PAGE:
Weather disasters contributed to higher food prices in 2021

Record heat, severe drought and devastating floods have impacted food production, indirectly pushing prices in Canada to a decade high, according to data provided by Statistics Canada.

Food inflation is the year-to-year increase in the value of all food products. In December, food inflation hit 5.2%, according to Statistics Canada, from around 1% at the start of the year.

Around the world, food prices have risen sharply in 2021, according to a United Nations report. The agency’s food price index, which tracks monthly changes in international prices, showed a 28% increase from 2020. Along with labor shortages and a global pandemic, climatic conditions volatiles have been responsible for a reduction in production which has an impact on the prices of agricultural commodities.

Production impacted by unfavorable weather conditions

“We live in a global food system,” says Sean Smukler, chair of agriculture and environment at the University of British Columbia. “I can’t imagine there are many places in the world where production in one place doesn’t impact the price and availability of food in another place in the world.”

In a phone interview with CTVNews.ca, Smukler said weather-related events in 2021, such as droughts, changes in precipitation patterns and wildfires, have impacted food production. Smukler said markets are based on supply and demand, and if supply is affected, markets will react.

“These have long been predicted by climatologists and are now becoming a very obvious reality,” says Smukler.

A recent NASA study noted that global agriculture is facing a new climate reality and with the interconnectedness of the global food system, the impacts even on a region’s breadbasket will be felt globally. whole.

According to the Canadian Food Prices Report, in 2021 Canada experienced adverse weather effects related to climate change, such as severe wildfires in British Columbia and drought conditions in the Prairies, which had an impact on the prices of meat and bakery products.

Canada’s westernmost province has been hit hard by extreme weather, scorching heat and heavy rain accompanied by flooding. Last year, British Columbia faced extreme heat that severely damaged crops. With temperatures reaching 40 degrees, the heat has left around 50% of his berry crop damaged on some farms. A few months later, flooding disrupted the food supply, leaving the shelves empty. Flood damage in British Columbia resulted in an insured loss of $515 million, the highest insured loss of any severe weather event that year.

2021 was marked by a series of catastrophic weather changes, with the Calgary hailstorm and BC flooding resulting in a combined insured loss of $2.01 billion.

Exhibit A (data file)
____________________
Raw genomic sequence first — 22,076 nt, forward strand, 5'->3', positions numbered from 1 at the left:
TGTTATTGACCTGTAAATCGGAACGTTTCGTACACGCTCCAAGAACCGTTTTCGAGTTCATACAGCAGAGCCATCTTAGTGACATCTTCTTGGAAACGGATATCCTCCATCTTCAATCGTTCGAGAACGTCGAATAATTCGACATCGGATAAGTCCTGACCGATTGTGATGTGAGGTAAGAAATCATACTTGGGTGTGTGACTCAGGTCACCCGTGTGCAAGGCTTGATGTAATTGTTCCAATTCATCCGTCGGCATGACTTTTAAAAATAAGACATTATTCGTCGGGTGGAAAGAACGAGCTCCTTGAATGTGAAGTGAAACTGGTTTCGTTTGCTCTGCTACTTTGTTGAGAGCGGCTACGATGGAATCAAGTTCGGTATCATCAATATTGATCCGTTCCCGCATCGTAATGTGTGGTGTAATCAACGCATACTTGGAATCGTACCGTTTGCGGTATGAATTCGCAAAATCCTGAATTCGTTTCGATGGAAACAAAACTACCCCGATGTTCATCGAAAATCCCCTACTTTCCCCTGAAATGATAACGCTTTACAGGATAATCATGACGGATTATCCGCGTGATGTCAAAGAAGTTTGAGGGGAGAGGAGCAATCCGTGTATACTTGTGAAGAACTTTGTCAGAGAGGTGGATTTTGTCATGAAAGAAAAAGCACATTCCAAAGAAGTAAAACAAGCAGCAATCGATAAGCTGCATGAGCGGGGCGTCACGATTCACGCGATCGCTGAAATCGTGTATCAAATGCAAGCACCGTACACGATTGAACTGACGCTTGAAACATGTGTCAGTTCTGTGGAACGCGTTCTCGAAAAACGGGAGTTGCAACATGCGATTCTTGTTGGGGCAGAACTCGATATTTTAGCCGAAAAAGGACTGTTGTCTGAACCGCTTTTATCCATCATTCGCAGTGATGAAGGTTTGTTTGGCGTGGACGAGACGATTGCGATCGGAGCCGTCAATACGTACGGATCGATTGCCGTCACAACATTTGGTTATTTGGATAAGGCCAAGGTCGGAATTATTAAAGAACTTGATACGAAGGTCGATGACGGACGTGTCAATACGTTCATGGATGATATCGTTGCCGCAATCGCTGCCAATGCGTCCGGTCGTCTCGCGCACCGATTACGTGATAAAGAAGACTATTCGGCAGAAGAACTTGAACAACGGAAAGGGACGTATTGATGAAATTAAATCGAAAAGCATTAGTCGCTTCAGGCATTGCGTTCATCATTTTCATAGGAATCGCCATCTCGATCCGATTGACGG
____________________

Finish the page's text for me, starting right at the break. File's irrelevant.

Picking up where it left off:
Other provinces in Canada have been hit by drought that has resulted in smaller harvests and lower agricultural yields, pushing up food prices.

Statistics Canada’s recent inflation report shows bakery prices rose 4.7% year-over-year as summer droughts reduced wheat crop yields, which increased costs for consumers. Barley, oat and soybean crops were also badly affected by the drought.

Canada is the world’s largest producer and exporter of canola, but extremely hot and dry weather conditions have hampered production, driving prices up in recent years.

In 2021, canola production fell to its lowest level since 2007 due to low yields. Western Canadian farmers have planted canola in some of the driest soils for a century. A heat wave in July further withered crops on the Canadian prairies, leading the U.S. Department of Agriculture to cut its estimate of canola production from 4.2 million tonnes to 16 million tonnes, the lower since the 2012-2013 season.

At the time, a report by the Canadian Drought Monitor noted that 67% of the Prairie region was either abnormally dry or facing drought, including 99% of the region’s agricultural landscape.

“We are seeing an increase in production impacts that are currently affecting farmers’ ability to produce food,” Smukler says. “And that’s only going to get harder as we go forward.”

Besides production, other factors contribute indirectly to price inflation.

The future of food policies

Sylvain Charlebois, researcher and professor of food distribution and food policy at Dalhousie University, says that with climate change, two things are happening: the agricultural industry is adapting and considering new technologies, and governments are implementing implement policies such as carbon taxes to discourage polluters.

Charlebois said such policy measures could actually drive up food prices.

“You have climate change impacting food prices, but also policies that mitigate the effects of climate change contributing to higher food prices,” Charlebois said in an interview with CTVNews.ca.

Adverse weather events also impact animal production. Charlebois says that last year, when the berries faced a massive drought, farmers had to travel south to get grain for their livestock over the winter because they couldn’t produce enough. And again right now, due to transportation bottlenecks and last year’s severe drought, Canadian farmers are saying they are running out of feed for livestock this year.

“It’s definitely a very complex problem to deal with because there are so many moving parts,” Smukler said.

He says we need to reduce the amount of greenhouse gases released into the atmosphere, meet our commitments to the Paris Agreement and ensure that all countries do their part.

Smukler says the impact of climate change could be felt for generations.

“We have to learn to adapt to the changes that are upon us and those that are coming,” he says. “We need to be able to help our farmers develop strategies to deal with this kind of climate volatility.”

“We just got a taste of what’s to come,” Smukler said.

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